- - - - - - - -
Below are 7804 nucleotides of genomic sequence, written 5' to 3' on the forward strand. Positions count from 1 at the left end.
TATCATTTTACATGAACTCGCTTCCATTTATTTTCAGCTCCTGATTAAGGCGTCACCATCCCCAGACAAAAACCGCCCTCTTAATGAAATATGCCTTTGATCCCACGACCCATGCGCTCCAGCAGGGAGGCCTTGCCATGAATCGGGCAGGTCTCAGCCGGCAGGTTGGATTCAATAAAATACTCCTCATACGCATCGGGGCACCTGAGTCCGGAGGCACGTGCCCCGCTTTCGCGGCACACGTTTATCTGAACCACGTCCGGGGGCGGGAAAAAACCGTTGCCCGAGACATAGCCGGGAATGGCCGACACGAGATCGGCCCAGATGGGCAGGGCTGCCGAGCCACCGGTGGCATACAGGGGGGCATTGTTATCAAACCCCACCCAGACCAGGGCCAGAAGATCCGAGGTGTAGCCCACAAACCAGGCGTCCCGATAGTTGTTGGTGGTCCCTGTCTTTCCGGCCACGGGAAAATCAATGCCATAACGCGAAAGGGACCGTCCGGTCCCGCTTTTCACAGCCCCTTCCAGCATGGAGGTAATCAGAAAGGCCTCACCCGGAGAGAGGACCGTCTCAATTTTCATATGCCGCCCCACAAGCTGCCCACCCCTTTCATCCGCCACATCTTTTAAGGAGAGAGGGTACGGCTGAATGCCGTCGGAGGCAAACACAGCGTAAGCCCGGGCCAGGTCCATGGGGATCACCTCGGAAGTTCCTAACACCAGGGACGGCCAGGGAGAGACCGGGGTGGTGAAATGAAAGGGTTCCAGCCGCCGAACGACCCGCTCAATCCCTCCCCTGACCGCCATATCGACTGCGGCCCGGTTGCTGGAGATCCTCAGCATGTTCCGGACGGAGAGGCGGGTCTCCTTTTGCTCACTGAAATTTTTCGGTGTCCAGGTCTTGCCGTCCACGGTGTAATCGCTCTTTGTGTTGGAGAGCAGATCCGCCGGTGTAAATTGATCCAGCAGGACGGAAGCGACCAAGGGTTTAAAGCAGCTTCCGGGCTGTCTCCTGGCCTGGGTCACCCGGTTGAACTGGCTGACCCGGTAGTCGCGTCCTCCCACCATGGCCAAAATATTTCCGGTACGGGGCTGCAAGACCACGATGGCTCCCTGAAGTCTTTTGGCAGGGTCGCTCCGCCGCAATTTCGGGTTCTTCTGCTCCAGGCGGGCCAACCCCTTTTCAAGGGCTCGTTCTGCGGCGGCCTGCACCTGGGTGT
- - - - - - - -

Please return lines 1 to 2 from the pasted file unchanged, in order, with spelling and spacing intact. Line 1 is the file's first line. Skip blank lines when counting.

Below are 7804 nucleotides of genomic sequence, written 5' to 3' on the forward strand. Positions count from 1 at the left end.
TATCATTTTACATGAACTCGCTTCCATTTATTTTCAGCTCCTGATTAAGGCGTCACCATCCCCAGACAAAAACCGCCCTCTTAATGAAATATGCCTTTGATCCCACGACCCATGCGCTCCAGCAGGGAGGCCTTGCCATGAATCGGGCAGGTCTCAGCCGGCAGGTTGGATTCAATAAAATACTCCTCATACGCATCGGGGCACCTGAGTCCGGAGGCACGTGCCCCGCTTTCGCGGCACACGTTTATCTGAACCACGTCCGGGGGCGGGAAAAAACCGTTGCCCGAGACATAGCCGGGAATGGCCGACACGAGATCGGCCCAGATGGGCAGGGCTGCCGAGCCACCGGTGGCATACAGGGGGGCATTGTTATCAAACCCCACCCAGACCAGGGCCAGAAGATCCGAGGTGTAGCCCACAAACCAGGCGTCCCGATAGTTGTTGGTGGTCCCTGTCTTTCCGGCCACGGGAAAATCAATGCCATAACGCGAAAGGGACCGTCCGGTCCCGCTTTTCACAGCCCCTTCCAGCATGGAGGTAATCAGAAAGGCCTCACCCGGAGAGAGGACCGTCTCAATTTTCATATGCCGCCCCACAAGCTGCCCACCCCTTTCATCCGCCACATCTTTTAAGGAGAGAGGGTACGGCTGAATGCCGTCGGAGGCAAACACAGCGTAAGCCCGGGCCAGGTCCATGGGGATCACCTCGGAAGTTCCTAACACCAGGGACGGCCAGGGAGAGACCGGGGTGGTGAAATGAAAGGGTTCCAGCCGCCGAACGACCCGCTCAATCCCTCCCCTGACCGCCATATCGACTGCGGCCCGGTTGCTGGAGATCCTCAGCATGTTCCGGACGGAGAGGCGGGTCTCCTTTTGCTCACTGAAATTTTTCGGTGTCCAGGTCTTGCCGTCCACGGTGTAATCGCTCTTTGTGTTGGAGAGCAGATCCGCCGGTGTAAATTGATCCAGCAGGACGGAAGCGACCAAGGGTTTAAAGCAGCTTCCGGGCTGTCTCCTGGCCTGGGTCACCCGGTTGAACTGGCTGACCCGGTAGTCGCGTCCTCCCACCATGGCCAAAATATTTCCGGTACGGGGCTGCAAGACCACGATGGCTCCCTGAAGTCTTTTGGCAGGGTCGCTCCGCCGCAATTTCGGGTTCTTCTGCTCCAGGCGGGCCAACCCCTTTTCAAGGGCTCGTTCTGCGGCGGCCTGCACCTGGGTGT